We know that St. Ignatius was inspired by the stories of the saints. We’ve heard stories of him lying in bed during his recovery, recognizing the glorious battles and victories of the saints reaching out to him from the pages of the books he read. He began to feel inspired by those stories, and indeed it was these saints’ stories that gently pushed him on to follow God’s will.
As many others do, I pray for the intercession of a particular group of saints as a part of my daily prayer. These are members of the communion of saints who have touched my life in some way—saints who have gone before me to whom I feel connected. I know it’s goofy, but I refer to this group as “Team Cara.” The exact membership of Team Cara changes over time as the circumstances of my life bring me closer to particular saints. I picture them up in Heaven celebrating when things go well, commiserating amongst themselves when I mess up, and maybe even strategizing just how they’re going to present my latest case for intercession. They’re on this journey with me, praying right along with me through every peak and valley.
We are blessed to have many unique and captivating examples of following God’s will in the lives of the saints, both those formally recognized by the Church and those not. This communion of saints is referred to in Revelation 7:14 as “those who have come out of the great ordeal; they have washed their robes and made them white in the blood of the Lamb.” They are the ones who may have led seemingly ordinary lives, but who have touched our own lives in extraordinary ways. Together the communion of saints, this massive army, as St. Ignatius might have said, inspires us through their examples. They faced many similar battles as we face in our lives and, indeed, even lost a few of them. But somehow, their relationship with God touches our lives in some profound way and connects us to them. They are not distant or untouchable; they are right here with us. With such an army in our corner, we are offered a little more courage to do battle with whatever life may throw at us next.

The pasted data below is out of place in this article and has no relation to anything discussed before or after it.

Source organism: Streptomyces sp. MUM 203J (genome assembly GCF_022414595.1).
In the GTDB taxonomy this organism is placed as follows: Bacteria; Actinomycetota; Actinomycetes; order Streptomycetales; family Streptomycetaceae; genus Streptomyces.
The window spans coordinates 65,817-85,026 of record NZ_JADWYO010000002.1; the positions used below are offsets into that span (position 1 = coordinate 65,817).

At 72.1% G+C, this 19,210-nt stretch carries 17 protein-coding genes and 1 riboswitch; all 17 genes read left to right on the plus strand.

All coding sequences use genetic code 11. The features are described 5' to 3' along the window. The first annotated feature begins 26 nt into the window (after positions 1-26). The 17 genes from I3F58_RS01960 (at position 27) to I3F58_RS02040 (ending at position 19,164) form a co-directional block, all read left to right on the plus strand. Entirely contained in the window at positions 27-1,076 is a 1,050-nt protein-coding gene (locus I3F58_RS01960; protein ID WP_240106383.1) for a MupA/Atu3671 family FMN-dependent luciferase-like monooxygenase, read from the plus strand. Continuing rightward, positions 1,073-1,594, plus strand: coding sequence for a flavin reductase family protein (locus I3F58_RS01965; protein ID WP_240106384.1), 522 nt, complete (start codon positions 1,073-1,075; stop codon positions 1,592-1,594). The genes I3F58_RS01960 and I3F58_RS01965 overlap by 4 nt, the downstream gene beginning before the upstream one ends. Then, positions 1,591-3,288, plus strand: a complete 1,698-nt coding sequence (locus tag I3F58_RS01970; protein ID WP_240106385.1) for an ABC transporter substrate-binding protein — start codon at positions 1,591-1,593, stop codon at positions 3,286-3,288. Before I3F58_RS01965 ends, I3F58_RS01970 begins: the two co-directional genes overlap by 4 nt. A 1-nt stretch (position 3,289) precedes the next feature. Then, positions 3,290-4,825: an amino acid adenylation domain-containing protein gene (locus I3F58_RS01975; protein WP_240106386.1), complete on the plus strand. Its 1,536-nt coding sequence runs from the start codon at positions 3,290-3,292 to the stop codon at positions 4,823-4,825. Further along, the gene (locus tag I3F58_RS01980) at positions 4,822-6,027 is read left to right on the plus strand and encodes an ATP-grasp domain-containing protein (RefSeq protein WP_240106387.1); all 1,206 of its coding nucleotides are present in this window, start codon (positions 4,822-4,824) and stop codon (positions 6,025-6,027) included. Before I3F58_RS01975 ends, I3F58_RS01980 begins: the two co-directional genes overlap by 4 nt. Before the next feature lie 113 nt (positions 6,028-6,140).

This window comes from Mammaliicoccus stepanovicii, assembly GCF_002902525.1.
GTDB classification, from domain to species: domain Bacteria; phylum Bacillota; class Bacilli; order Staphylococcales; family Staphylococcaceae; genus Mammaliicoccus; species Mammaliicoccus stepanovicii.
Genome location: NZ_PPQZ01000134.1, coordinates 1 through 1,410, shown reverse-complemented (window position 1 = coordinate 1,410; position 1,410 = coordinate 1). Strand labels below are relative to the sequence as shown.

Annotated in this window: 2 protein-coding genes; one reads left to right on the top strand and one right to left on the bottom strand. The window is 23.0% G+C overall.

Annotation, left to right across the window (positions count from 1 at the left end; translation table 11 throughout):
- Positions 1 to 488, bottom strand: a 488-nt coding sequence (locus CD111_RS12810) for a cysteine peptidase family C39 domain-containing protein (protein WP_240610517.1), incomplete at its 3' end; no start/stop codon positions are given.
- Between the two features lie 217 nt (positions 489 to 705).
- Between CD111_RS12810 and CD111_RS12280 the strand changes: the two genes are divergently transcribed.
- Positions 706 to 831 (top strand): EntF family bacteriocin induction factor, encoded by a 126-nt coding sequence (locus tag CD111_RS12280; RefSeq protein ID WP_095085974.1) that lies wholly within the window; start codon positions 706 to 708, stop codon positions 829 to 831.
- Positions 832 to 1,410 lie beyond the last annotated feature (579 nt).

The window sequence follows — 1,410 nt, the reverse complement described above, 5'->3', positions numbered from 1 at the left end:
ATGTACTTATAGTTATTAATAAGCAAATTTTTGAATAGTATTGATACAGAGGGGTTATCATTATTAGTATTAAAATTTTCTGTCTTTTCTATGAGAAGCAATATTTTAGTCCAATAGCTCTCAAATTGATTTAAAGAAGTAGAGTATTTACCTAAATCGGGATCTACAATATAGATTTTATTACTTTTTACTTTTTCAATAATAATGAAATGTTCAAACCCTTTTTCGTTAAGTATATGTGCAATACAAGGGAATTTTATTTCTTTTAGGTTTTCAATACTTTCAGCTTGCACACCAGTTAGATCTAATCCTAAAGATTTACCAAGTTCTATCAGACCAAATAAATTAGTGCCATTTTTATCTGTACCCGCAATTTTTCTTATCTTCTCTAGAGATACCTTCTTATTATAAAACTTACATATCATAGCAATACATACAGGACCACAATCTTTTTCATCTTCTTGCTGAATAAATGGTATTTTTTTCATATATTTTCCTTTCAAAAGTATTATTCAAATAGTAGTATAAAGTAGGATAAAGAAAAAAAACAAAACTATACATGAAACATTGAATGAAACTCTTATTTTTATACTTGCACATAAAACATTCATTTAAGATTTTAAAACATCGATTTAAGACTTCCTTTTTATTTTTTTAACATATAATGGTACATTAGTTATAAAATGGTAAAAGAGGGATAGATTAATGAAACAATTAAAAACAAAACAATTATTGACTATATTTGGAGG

In this month of November in which we pray for the dead, let us pray for all those ordinary people who have joined the communion of saints. Who knows—they may soon find themselves journeying with you on your own extraordinary saintly team.